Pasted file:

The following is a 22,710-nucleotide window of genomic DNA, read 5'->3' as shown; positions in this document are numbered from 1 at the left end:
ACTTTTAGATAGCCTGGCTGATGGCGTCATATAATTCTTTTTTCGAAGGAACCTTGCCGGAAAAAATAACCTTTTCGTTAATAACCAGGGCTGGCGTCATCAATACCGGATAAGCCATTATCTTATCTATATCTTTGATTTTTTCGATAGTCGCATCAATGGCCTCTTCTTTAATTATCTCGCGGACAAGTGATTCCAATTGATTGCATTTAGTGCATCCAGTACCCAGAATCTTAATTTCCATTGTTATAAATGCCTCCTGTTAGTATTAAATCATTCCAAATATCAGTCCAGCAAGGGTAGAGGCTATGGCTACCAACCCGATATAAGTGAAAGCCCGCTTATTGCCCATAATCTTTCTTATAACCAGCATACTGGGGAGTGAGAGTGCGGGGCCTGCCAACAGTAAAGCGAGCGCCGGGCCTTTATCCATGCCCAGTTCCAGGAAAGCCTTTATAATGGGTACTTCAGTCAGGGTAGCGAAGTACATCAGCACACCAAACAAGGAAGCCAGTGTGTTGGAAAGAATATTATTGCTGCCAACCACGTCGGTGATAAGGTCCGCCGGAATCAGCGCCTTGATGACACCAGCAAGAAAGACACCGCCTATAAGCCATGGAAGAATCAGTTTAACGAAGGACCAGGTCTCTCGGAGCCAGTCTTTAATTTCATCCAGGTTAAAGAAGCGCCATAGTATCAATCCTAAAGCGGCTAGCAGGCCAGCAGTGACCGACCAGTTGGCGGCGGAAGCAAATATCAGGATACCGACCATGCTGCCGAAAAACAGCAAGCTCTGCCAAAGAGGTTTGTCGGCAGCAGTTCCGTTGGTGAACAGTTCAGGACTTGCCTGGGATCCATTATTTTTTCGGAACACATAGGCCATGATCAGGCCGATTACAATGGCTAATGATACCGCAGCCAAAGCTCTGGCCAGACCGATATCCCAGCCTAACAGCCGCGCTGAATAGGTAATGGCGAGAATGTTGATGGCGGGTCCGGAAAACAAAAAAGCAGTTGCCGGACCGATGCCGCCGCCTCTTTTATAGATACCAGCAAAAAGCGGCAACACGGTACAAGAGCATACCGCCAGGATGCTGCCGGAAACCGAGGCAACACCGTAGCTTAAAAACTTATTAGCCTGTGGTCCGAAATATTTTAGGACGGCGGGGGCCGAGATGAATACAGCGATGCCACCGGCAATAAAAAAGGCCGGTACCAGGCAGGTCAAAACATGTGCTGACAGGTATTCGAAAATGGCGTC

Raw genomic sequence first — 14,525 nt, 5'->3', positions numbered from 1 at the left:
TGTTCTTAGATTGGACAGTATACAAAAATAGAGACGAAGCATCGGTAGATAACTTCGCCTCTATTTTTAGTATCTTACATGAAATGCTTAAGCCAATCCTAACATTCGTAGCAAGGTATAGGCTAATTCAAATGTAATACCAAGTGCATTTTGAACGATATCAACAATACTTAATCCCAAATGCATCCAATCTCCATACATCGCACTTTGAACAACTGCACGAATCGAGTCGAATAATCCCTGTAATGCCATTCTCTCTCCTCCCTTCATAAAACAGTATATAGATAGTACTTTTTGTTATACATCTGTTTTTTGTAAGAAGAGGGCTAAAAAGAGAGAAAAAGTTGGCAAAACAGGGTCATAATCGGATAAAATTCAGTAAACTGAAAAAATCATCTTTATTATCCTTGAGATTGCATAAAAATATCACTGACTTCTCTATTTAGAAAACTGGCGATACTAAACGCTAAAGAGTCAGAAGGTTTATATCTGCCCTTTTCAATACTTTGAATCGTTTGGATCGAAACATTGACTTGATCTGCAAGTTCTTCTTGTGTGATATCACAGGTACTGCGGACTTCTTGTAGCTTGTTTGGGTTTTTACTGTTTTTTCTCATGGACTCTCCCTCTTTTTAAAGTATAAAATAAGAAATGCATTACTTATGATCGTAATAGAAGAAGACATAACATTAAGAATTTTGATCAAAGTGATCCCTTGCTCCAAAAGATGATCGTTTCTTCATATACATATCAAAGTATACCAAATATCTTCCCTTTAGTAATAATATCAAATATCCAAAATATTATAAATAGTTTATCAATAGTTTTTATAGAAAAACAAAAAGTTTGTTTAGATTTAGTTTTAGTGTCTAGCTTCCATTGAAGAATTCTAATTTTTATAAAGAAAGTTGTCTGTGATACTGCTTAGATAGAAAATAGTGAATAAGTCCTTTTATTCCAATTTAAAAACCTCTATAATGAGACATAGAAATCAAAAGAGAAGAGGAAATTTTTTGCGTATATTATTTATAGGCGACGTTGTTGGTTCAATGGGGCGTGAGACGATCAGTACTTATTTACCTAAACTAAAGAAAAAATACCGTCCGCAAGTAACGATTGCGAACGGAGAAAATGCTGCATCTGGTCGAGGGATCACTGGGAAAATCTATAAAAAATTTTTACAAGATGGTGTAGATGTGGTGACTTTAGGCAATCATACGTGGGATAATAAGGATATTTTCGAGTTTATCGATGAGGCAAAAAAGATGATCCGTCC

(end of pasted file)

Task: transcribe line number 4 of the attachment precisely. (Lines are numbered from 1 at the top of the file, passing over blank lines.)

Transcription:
TGTTCTTAGATTGGACAGTATACAAAAATAGAGACGAAGCATCGGTAGATAACTTCGCCTCTATTTTTAGTATCTTACATGAAATGCTTAAGCCAATCCTAACATTCGTAGCAAGGTATAGGCTAATTCAAATGTAATACCAAGTGCATTTTGAACGATATCAACAATACTTAATCCCAAATGCATCCAATCTCCATACATCGCACTTTGAACAACTGCACGAATCGAGTCGAATAATCCCTGTAATGCCATTCTCTCTCCTCCCTTCATAAAACAGTATATAGATAGTACTTTTTGTTATACATCTGTTTTTTGTAAGAAGAGGGCTAAAAAGAGAGAAAAAGTTGGCAAAACAGGGTCATAATCGGATAAAATTCAGTAAACTGAAAAAATCATCTTTATTATCCTTGAGATTGCATAAAAATATCACTGACTTCTCTATTTAGAAAACTGGCGATACTAAACGCTAAAGAGTCAGAAGGTTTATATCTGCCCTTTTCAATACTTTGAATCGTTTGGATCGAAACATTGACTTGATCTGCAAGTTCTTCTTGTGTGATATCACAGGTACTGCGGACTTCTTGTAGCTTGTTTGGGTTTTTACTGTTTTTTCTCATGGACTCTCCCTCTTTTTAAAGTATAAAATAAGAAATGCATTACTTATGATCGTAATAGAAGAAGACATAACATTAAGAATTTTGATCAAAGTGATCCCTTGCTCCAAAAGATGATCGTTTCTTCATATACATATCAAAGTATACCAAATATCTTCCCTTTAGTAATAATATCAAATATCCAAAATATTATAAATAGTTTATCAATAGTTTTTATAGAAAAACAAAAAGTTTGTTTAGATTTAGTTTTAGTGTCTAGCTTCCATTGAAGAATTCTAATTTTTATAAAGAAAGTTGTCTGTGATACTGCTTAGATAGAAAATAGTGAATAAGTCCTTTTATTCCAATTTAAAAACCTCTATAATGAGACATAGAAATCAAAAGAGAAGAGGAAATTTTTTGCGTATATTATTTATAGGCGACGTTGTTGGTTCAATGGGGCGTGAGACGATCAGTACTTATTTACCTAAACTAAAGAAAAAATACCGTCCGCAAGTAACGATTGCGAACGGAGAAAATGCTGCATCTGGTCGAGGGATCACTGGGAAAATCTATAAAAAATTTTTACAAGATGGTGTAGATGTGGTGACTTTAGGCAATCATACGTGGGATAATAAGGATATTTTCGAGTTTATCGATGAGGCAAAAAAGATGATCCGTCC